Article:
Family law and arbitration – is it right for me?29 July 2020 Authored by: Craig Turvey | Topics: Family law
There are very lengthy delays obtaining trial dates and judgments in the family law courts. To circumvent delays, arbitration can be an effective mechanism to quickly determine your family law matter and often at less expense. However, arbitration is generally limited to financial matters (excluding child support) and cannot be used to decide parenting disputes.
What is family law arbitration?
Arbitration is a dispute resolution process where parties make submissions to an arbitrator (typically an experienced barrister) who determines the outcome of the dispute. The determination is called an award and can be registered in court.
Registered awards have the same effect as a court order.
The parties to the dispute must consent to the arbitration. If one party does not consent to the process, then arbitration cannot occur.
What family law matters can be arbitrated?
Arbitration cannot resolve all family law disputes. In broad terms, arbitration can resolve:
- property settlement and superannuation matters
- spousal maintenance
- disputes about financial agreements (sometimes called ‘binding financial agreements’ or ‘pre nups’).
Arbitrators are unable to determine parenting or child support issues even with the consent of the parties to the dispute.
What are the advantages of arbitration?
From the beginning of a matter to the delivery of final judgment in the family law courts, parties could expect the process to take at least 18 months; much of the delay occurs as the parties wait for their trial date. Arbitration can occur as soon as the parties and arbitrator are available and ready. It is a significantly faster process.
Arbitration is more flexible. Parties can agree to either adopt the standard rules of evidence (as judges are required to apply in the family law courts) or they can opt out. The parties can make the make the process as simple or complex as they wish e.g. for a very straightforward property settlement dispute, they might agree that the arbitrator determine the outcome based on their written evidence and submissions without the need for cross-examination.
Arbitration may be less costly than a final hearing in the court system. The delays in the family law courts mean that parties typically need to provide updated disclosure and perhaps also obtain updated valuations before trial. Parties also often feel that they cannot move on with their financial affairs or business endeavours while their property settlement remains unresolved.
What are the disadvantages of arbitration?
An obvious disadvantage is that parties cannot resolve parenting or child support matters via arbitration. This means that if there are contested parenting and property/child support issues, parties may not want an arbitration to resolve their property settlement and then a separate court hearing to determine the remaining issues.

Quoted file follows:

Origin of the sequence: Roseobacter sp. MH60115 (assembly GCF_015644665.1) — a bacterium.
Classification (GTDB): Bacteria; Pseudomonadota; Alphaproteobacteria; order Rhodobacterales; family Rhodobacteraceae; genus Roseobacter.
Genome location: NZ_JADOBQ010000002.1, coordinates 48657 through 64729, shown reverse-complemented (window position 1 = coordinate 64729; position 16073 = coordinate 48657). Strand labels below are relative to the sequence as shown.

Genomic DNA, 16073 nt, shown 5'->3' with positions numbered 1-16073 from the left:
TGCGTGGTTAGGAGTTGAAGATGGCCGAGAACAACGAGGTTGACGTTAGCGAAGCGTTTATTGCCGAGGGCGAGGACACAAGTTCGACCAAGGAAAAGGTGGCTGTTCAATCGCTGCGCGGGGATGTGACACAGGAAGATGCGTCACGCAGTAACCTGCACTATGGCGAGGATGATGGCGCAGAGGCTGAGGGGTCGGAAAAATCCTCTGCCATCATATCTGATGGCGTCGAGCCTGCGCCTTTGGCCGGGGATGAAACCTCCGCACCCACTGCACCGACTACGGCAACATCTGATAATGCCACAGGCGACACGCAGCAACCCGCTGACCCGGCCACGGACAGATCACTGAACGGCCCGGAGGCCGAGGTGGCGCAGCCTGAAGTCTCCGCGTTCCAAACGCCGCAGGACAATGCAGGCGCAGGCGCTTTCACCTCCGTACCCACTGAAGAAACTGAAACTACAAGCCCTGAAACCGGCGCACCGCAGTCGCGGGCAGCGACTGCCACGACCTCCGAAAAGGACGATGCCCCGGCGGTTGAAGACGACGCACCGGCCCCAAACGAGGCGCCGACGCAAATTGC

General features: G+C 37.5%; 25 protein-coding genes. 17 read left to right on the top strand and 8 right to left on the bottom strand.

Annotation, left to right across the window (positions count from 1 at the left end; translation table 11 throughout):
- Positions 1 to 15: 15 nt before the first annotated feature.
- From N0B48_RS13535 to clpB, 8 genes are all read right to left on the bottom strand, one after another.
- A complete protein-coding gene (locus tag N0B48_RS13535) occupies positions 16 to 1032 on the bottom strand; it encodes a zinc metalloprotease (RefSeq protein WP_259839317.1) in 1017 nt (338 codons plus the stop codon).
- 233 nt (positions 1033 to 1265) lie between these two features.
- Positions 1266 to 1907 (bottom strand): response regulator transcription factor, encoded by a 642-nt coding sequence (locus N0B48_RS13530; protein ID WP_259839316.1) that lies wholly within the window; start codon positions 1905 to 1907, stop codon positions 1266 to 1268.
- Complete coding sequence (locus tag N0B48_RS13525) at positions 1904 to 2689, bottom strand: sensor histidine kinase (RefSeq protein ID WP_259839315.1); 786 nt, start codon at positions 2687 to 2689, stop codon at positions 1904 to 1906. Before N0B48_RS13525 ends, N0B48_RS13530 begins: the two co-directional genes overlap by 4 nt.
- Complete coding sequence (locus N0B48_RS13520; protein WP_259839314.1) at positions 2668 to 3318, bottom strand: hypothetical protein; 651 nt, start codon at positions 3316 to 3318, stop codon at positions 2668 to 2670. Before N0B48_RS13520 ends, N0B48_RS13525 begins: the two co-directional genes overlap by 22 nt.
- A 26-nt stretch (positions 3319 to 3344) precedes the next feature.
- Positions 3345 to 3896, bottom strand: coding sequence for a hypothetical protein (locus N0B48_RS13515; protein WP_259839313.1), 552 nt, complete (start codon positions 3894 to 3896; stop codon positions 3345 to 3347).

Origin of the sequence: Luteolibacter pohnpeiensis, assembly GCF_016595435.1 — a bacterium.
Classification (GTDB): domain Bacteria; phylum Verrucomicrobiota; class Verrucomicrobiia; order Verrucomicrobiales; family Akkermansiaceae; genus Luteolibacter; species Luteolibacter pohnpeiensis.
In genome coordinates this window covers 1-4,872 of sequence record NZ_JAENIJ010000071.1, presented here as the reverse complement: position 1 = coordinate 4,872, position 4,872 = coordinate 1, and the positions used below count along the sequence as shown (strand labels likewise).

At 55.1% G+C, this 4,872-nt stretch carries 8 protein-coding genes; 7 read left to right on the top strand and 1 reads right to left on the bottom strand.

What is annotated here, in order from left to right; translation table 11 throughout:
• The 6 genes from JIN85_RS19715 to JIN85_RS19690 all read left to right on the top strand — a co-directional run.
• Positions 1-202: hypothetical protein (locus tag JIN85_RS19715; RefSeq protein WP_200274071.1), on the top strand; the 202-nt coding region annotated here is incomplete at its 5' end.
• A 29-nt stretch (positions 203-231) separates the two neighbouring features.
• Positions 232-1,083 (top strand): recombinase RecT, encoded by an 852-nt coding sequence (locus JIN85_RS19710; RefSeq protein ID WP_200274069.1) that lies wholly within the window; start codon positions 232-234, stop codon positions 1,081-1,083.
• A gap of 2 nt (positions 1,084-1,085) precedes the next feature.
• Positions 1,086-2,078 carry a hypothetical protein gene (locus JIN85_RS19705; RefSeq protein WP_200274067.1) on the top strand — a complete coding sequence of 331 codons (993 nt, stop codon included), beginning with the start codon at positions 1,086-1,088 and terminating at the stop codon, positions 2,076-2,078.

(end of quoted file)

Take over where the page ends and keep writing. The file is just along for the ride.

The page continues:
Australian family law arbitration is not commonplace. In my experience, some family lawyers are sceptical of arbitration (largely because it is unfamiliar to them) and they therefore either avoid the process or approach it the same they would the court system; meaning they do not take advantage of the unique benefits arbitration provides.
Parties are required to pay the arbitrator’s costs. Therefore, if the parties retain an experienced barrister, particularly for a complicated arbitration that may take many days, the costs can be considerable. While I would argue there is likely to be a significant benefit to parties to avoid the costs associated with updated disclosure and valuations due to delays in the family law courts, it is still a matter parties should consider when assessing if arbitration is appropriate.
How does arbitration work in practice?
Commonly, parties commence proceedings in the family law courts and schedule arbitration after disclosure is complete and they have attempted mediation. This way they avoid the long delay waiting for a trial date. Once the arbitration award is made, it can be registered by the family law court and proceedings will end.
However, arbitration can be organised at any time. Arbitrators can make interim awards about certain financial matters and this can likely be achieved much more quickly than an interim hearing in the family law courts. Arbitration should not be avoided because there may be concerns about disclosure, as parties’ duty to provide full and frank financial disclosure in that process mirrors their obligations in the family law courts.
Family law arbitration is becoming increasingly popular due to delays in the family law courts and as it provides a tailored approach to resolving financial matters. Not all family law matters can be determined via arbitration, and parties need to consider whether the disputed issues in their matter are appropriate for arbitration.
If you are considering arbitration or you have any questions about how best to resolve your family law matter, please do not hesitate to contact me or one of the other experienced family lawyers in our team.